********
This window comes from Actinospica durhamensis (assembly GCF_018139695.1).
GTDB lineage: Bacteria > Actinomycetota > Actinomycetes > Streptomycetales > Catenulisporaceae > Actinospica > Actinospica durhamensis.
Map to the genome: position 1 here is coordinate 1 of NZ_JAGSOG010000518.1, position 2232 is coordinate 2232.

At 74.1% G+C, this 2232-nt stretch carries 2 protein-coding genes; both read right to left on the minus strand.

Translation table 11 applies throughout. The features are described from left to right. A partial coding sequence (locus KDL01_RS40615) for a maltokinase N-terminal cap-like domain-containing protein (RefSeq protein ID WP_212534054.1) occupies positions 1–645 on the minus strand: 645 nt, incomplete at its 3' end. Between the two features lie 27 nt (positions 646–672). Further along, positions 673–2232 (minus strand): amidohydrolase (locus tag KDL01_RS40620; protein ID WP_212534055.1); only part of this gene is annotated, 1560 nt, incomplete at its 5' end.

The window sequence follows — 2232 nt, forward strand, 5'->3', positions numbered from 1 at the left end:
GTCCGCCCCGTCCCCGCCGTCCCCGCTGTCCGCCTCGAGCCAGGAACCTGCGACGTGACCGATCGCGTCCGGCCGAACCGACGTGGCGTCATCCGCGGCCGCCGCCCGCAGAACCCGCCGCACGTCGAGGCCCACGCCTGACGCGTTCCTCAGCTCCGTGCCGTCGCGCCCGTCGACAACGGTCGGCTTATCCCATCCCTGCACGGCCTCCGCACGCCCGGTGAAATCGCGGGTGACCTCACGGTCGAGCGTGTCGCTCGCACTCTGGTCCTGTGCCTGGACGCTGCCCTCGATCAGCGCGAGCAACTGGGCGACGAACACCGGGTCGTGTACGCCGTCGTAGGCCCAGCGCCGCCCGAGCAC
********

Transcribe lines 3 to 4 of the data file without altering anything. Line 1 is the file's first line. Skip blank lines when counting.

Map to the genome: position 1 here is coordinate 1 of NZ_JAGSOG010000518.1, position 2232 is coordinate 2232.

At 74.1% G+C, this 2232-nt stretch carries 2 protein-coding genes; both read right to left on the minus strand.